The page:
As far as the fear that Ubuntu simply won't work on your laptop, I think that this is very unlikely. I've never seen Ubuntu completely not work on a computer. There can be some problems, especially with graphics drivers, but the worst you can get is that it is sluggish and slow, but it works enough to allow you to make the necessary corrections (configs, driver installations, etc.) to get it to work perfectly. We've discussed compatibility issues at great length already in other threads, so I won't delve into that further here.

What I mean is, the content was on the screen, but the flash, the light that is on screen, didn't "boot" up.

It could be that it is just too slow to work. As I said, running from a DVD is very slow, try a USB stick. Otherwise, it sounds like a graphics driver problem. If it is completely unusable, then try to boot into the terminal from your live USB stick, and then install the additional drivers from the terminal. What graphics card do you have on that computer?

0

The computer I booted Ubuntu from then is: Mobile Intel (R) 4 Series Express Chipset Family.
Future computer that I plan to buy, that is without OS yet: NVIDIA GeForce GTX 765M

Well, I've seen Mr. Torvalds saying "F--k you" to NVIDIA. He also mentioned they had most problems with their GPUs.

Edited by RikTelner

0

Ok, but, well, is it possible to start terminal from Ubuntu CD? The HDD/SSD will be totally empty.

0

Yes, like the link I already gave tells you:

"The standard way is to hold down (or repeatedly tap) the Shift key while you boot. Grub should present you with a menu. Choose the second option, to go into recovery mode; then choose, Drop to root shell prompt."

0

Check out www.zareason.com - great gear, great people, and really good prices (they are located in Berkeley California).

"Really good prices". You may "retract your statement". 4GB RAM, i3, 500GB HDD. 1,438 euro. I know you guys are really rich, but, uhm, I am student and even then I already sought on websites where I could buy pretty greater laptops for same price.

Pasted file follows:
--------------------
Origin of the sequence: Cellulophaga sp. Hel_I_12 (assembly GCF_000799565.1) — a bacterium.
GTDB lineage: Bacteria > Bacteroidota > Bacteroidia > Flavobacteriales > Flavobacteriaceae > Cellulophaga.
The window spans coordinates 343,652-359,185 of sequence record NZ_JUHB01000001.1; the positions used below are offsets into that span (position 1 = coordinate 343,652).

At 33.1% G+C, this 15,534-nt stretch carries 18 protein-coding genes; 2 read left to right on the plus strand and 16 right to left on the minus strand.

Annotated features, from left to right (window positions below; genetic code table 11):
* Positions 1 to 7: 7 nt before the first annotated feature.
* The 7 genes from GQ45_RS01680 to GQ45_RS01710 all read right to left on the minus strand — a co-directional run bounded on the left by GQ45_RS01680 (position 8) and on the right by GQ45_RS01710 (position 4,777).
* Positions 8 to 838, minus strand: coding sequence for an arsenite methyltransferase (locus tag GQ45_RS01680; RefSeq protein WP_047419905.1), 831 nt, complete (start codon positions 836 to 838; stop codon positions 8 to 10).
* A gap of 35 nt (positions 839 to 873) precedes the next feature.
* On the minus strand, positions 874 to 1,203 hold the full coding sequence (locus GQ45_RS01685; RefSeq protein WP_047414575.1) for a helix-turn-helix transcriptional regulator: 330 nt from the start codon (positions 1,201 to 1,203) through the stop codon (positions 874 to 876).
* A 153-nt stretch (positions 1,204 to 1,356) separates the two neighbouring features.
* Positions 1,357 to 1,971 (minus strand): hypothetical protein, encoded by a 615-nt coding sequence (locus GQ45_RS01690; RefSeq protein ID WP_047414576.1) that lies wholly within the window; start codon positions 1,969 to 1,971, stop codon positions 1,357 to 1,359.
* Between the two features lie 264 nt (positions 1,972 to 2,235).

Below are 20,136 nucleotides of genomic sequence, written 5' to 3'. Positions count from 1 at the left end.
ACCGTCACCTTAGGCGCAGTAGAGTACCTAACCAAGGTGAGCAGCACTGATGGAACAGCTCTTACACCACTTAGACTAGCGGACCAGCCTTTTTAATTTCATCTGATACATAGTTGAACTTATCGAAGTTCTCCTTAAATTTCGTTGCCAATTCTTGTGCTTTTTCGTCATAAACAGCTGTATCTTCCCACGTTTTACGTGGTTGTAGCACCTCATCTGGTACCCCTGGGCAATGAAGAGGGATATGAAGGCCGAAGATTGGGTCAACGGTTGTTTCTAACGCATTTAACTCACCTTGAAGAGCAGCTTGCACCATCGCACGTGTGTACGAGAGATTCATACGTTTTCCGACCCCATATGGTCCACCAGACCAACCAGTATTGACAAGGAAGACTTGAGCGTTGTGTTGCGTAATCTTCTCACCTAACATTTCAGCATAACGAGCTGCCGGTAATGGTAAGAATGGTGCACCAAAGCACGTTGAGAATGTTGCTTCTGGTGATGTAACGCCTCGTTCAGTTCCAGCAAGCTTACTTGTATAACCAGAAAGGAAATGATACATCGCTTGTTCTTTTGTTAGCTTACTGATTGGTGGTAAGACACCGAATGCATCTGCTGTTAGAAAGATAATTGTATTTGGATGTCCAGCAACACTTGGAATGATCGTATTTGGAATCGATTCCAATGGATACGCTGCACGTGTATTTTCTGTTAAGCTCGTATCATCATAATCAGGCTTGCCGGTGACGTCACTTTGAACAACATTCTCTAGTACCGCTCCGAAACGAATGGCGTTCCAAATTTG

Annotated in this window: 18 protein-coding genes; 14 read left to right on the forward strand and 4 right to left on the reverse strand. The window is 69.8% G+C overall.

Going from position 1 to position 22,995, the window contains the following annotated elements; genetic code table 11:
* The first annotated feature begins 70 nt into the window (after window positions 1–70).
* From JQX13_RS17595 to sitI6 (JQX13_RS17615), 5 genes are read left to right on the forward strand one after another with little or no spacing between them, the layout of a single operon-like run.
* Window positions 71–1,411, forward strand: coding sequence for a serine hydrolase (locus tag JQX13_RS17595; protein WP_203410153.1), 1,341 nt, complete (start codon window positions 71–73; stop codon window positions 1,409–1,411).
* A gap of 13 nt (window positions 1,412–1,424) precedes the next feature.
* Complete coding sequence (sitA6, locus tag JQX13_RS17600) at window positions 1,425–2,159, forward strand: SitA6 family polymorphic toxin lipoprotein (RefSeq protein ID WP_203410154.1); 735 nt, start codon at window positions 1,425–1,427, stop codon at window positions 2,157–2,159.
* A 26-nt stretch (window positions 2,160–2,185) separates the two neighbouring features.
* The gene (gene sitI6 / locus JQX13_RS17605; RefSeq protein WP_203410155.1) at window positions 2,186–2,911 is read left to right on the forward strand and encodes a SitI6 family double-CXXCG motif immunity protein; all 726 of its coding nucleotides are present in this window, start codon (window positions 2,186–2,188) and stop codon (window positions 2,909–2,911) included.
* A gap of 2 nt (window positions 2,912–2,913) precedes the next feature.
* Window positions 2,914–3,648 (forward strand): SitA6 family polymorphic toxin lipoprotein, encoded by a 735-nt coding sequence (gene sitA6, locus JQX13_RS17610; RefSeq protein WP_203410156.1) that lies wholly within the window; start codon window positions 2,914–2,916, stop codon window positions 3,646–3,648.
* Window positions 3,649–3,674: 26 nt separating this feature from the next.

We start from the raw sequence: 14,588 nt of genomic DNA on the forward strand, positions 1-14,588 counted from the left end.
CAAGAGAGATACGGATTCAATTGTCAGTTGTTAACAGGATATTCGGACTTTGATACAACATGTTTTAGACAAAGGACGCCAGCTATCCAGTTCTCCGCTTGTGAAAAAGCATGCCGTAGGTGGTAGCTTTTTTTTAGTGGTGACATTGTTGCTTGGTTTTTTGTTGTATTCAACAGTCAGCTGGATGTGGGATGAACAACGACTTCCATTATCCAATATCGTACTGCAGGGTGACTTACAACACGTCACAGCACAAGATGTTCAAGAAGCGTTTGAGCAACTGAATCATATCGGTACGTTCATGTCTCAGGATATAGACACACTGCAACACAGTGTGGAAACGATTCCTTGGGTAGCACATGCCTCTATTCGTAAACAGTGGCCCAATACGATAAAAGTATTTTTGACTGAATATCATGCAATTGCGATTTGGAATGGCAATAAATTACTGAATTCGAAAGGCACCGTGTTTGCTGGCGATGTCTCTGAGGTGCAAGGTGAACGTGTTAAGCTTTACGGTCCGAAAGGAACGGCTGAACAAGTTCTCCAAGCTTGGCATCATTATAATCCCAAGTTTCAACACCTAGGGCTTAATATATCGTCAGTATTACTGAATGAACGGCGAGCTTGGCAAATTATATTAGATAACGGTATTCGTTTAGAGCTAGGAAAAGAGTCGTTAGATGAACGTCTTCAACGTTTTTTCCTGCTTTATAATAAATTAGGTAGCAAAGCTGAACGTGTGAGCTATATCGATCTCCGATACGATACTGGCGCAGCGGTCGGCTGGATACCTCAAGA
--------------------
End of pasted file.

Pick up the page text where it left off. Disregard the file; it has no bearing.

Yes, like the link I already gave tells you:

Oh, sorry, I didn't like really registered they are links (yes, I know they're blue and underlined, but my brain just registered as casual text).

1

I decided to run an older laptop with a unix flavor. I tried Ubuntu 14.04 and had issues with my broadcom 4318 adapter also. After about 2 weeks I scrapped Ubuntu and went with Mint. I had the same issue with having to cut the firmware for the wifi card but the mint OS and communityseemed easier to navigate.
It works great now and MUCH faster than the XP that it had originally.

As for how to load it, Yes a USB stick "might" be a little faster but I burned the images for each OS on to a dvd and they worked fantastic. Plus you can run the OS right off the disk and try it for compatibility before going through the motions of an install.
One tip that I found sped things up. Connect to a wired network when you do the install and have it update on install, it will save a lot of time later.

This topic has been dead for over six months. Start a new discussion instead.
Have something to contribute to this discussion? Please be thoughtful, detailed and courteous, and be sure to adhere to our posting rules.